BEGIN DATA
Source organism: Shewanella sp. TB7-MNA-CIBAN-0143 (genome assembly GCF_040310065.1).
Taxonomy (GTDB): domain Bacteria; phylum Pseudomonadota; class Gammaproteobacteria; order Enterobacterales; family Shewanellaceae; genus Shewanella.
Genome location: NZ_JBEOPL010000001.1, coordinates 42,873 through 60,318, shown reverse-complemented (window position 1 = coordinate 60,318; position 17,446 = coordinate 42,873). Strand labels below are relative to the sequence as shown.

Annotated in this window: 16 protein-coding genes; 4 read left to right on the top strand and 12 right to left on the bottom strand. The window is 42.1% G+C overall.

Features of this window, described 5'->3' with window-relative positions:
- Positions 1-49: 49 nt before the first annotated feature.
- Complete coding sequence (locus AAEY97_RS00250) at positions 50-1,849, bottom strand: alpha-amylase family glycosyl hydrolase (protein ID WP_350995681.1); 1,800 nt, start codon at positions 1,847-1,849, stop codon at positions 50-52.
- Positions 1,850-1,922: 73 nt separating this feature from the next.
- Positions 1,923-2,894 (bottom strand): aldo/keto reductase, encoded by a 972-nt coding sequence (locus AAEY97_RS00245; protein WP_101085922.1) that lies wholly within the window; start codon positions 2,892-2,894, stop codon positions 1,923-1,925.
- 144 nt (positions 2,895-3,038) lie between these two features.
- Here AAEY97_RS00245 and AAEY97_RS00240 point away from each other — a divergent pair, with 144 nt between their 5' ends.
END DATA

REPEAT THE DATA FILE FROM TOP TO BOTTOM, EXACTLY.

Source organism: Shewanella sp. TB7-MNA-CIBAN-0143 (genome assembly GCF_040310065.1).
Taxonomy (GTDB): domain Bacteria; phylum Pseudomonadota; class Gammaproteobacteria; order Enterobacterales; family Shewanellaceae; genus Shewanella.
Genome location: NZ_JBEOPL010000001.1, coordinates 42,873 through 60,318, shown reverse-complemented (window position 1 = coordinate 60,318; position 17,446 = coordinate 42,873). Strand labels below are relative to the sequence as shown.

Annotated in this window: 16 protein-coding genes; 4 read left to right on the top strand and 12 right to left on the bottom strand. The window is 42.1% G+C overall.

Features of this window, described 5'->3' with window-relative positions:
- Positions 1-49: 49 nt before the first annotated feature.
- Complete coding sequence (locus AAEY97_RS00250) at positions 50-1,849, bottom strand: alpha-amylase family glycosyl hydrolase (protein ID WP_350995681.1); 1,800 nt, start codon at positions 1,847-1,849, stop codon at positions 50-52.
- Positions 1,850-1,922: 73 nt separating this feature from the next.
- Positions 1,923-2,894 (bottom strand): aldo/keto reductase, encoded by a 972-nt coding sequence (locus AAEY97_RS00245; protein WP_101085922.1) that lies wholly within the window; start codon positions 2,892-2,894, stop codon positions 1,923-1,925.
- 144 nt (positions 2,895-3,038) lie between these two features.
- Here AAEY97_RS00245 and AAEY97_RS00240 point away from each other — a divergent pair, with 144 nt between their 5' ends.